Has anyone had the opportunity to go through Cisco’s in Coeur d’Alene? I don’t get over there very often, but they’ve got some pretty amazing and drool worthy items for your Western showplace when you win the lottery.
I have visited their website many times, but not the store. Here is a good article…
Crazy prices. $350 for a Fred Harvey cuff.
The jewelry seems priced much more than I would see elsewhere - but just walking through the store is pretty amazing.
Here is my 2¢ worth again. Having been in the antiques and jewelry businesses, although not to the degree as Cisco’s, I can understand his prices. Through investing, knowledge, and a lot of boots on the ground, he has made available many higher end items.
Historically, retail pricing was established by the rule of thirds: one third cost; one third overhead; and one third profit (before taxes). Just looking at the one $350 bracelet, he makes a grand total of about $87 (figuring 25% tax bracket) on that bracelet after taxes. And that’s after it sits in the shop for who knows how long. Not something I would want to do.
Most shop owners will be able to score such a bracelet for $10 at a garage or estate sale from time to time. But they also have to purchase from private sellers and auctions to keep inventory up, and also purchase the $10K painting that they will only be able to sell for $12K if and when the right person comes along, possibly years down the road.
And the benefit we get if we can’t afford those items is the knowledge we gain (at his expense) so we can identify bargains for ourselves, thus also possibly becoming his competitor (again, at his possible expense). As an added bonus you can get to value your own items.
Not having that kind of money to invest, I’ve been fortunate to build my collections from mostly bargain hunting, 40 years’ worth of it. I found that the thrill is in the hunt, not the kill.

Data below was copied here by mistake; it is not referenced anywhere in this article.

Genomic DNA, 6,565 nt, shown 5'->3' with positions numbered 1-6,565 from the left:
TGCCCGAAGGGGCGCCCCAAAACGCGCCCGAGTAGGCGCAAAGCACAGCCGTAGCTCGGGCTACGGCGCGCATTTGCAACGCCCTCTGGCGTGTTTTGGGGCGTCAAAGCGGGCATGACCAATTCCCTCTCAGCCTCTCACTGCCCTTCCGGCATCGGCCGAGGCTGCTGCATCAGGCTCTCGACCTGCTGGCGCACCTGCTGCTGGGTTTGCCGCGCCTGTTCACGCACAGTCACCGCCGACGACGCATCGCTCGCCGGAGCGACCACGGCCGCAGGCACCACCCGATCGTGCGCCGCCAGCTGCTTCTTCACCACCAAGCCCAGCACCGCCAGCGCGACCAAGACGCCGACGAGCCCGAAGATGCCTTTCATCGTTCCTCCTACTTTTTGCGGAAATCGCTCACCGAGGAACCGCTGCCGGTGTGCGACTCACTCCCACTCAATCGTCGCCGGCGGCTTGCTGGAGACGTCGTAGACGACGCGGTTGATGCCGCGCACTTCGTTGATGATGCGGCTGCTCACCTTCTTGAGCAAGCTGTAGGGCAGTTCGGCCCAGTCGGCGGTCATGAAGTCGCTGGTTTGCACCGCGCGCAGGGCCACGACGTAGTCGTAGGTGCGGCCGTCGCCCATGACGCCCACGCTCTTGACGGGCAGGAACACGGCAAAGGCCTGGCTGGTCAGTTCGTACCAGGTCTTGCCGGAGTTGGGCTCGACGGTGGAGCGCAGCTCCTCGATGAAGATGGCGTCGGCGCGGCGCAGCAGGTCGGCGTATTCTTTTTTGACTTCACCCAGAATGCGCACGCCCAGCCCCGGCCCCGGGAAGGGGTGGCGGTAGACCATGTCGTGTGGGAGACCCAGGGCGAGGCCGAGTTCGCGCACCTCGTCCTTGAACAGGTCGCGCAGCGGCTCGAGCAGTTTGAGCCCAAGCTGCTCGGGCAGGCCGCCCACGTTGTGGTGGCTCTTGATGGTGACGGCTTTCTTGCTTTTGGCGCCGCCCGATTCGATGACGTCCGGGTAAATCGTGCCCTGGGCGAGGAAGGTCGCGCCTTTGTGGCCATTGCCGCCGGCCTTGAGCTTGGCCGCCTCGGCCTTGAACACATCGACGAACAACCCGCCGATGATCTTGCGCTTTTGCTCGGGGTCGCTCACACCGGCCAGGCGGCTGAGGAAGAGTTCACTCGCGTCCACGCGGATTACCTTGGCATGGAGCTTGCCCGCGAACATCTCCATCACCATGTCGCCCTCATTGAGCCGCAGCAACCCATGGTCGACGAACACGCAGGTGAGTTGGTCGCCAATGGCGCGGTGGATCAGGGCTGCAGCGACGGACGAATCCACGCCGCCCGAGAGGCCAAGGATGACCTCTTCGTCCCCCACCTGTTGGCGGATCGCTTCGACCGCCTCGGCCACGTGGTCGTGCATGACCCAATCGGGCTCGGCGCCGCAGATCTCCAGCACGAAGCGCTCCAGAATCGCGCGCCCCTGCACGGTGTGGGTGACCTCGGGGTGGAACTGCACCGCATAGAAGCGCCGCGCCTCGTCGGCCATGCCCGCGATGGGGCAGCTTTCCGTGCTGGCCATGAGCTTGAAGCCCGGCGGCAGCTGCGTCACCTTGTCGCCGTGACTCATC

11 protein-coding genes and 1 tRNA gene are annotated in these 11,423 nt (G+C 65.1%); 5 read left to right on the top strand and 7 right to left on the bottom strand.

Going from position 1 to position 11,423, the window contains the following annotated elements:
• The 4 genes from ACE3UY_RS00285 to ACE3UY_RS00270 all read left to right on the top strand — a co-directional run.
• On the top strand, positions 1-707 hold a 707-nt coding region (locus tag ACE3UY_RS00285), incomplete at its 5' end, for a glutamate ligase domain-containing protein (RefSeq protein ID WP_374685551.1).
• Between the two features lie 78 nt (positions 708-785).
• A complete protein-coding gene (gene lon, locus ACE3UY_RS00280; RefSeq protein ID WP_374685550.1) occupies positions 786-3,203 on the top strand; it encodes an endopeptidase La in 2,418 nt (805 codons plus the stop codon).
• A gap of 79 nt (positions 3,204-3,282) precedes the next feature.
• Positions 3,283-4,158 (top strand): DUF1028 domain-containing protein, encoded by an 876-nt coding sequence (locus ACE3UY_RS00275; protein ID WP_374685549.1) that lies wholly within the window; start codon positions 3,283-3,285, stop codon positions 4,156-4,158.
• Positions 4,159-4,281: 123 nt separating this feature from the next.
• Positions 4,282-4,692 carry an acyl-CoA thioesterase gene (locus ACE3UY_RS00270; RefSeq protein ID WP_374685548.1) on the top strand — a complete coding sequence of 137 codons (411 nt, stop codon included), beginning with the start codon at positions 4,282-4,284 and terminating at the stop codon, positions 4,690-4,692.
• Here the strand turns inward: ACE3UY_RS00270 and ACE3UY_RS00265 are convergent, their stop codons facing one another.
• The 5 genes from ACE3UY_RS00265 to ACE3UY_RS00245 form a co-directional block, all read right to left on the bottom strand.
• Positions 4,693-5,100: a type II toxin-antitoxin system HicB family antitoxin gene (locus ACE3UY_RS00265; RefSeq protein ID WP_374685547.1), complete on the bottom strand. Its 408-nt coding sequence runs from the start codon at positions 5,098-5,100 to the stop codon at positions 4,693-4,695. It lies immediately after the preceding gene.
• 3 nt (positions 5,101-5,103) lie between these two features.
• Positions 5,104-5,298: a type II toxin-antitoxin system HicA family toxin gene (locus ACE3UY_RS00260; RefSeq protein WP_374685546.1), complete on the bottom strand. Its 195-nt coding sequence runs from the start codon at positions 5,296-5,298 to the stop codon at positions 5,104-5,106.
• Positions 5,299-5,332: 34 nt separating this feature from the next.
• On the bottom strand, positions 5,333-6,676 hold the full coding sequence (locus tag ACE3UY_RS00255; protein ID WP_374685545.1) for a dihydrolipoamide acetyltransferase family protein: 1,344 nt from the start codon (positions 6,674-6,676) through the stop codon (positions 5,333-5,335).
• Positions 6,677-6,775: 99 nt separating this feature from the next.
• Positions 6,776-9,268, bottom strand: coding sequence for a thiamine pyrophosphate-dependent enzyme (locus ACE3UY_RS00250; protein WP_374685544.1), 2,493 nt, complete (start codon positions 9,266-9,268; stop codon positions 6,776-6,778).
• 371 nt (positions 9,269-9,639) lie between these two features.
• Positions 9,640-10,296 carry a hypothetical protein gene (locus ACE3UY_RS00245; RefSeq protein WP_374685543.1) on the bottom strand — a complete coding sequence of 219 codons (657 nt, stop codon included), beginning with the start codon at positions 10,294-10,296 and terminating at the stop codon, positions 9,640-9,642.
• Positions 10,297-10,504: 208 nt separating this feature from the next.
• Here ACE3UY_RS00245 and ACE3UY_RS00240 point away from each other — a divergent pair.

Thank you @StevesTrail for that great explanation. My father owned a furniture business that had been in the family for about a hundred years. In the late 70’s everything fell apart ( a fire, high interest rates, local big businesses leaving), and we kids decided to close in the 80’s (dad had died). People didn’t understand why; they just thought because we owned a big building and store we had a lot of $. And overhead was ALWAYS a big deal. I also imagine this store has the added cost of being in an expensive tourist area. And it does look like an amazing store!
Just the same, this is partly why I love to visit the 4 Corners area to shop. But even then, I mostly don’t spend on the plaza in Santa Fe!
I also love your point about increasing our knowledge at a place like this. I’ve always been able to learn from the owners of many of my favorite trading posts/shops like Ogg’s Hogan in Prescott.
I think it’s this more than anything. I follow sandcast buckles closely and most, if not all, of Cisco’s sandcast buckles are common patterns, however the prices are more than double compared to other buckles of the same pattern that I have seen for sale.
That said, it’s a terrific gallery and I would love to visit.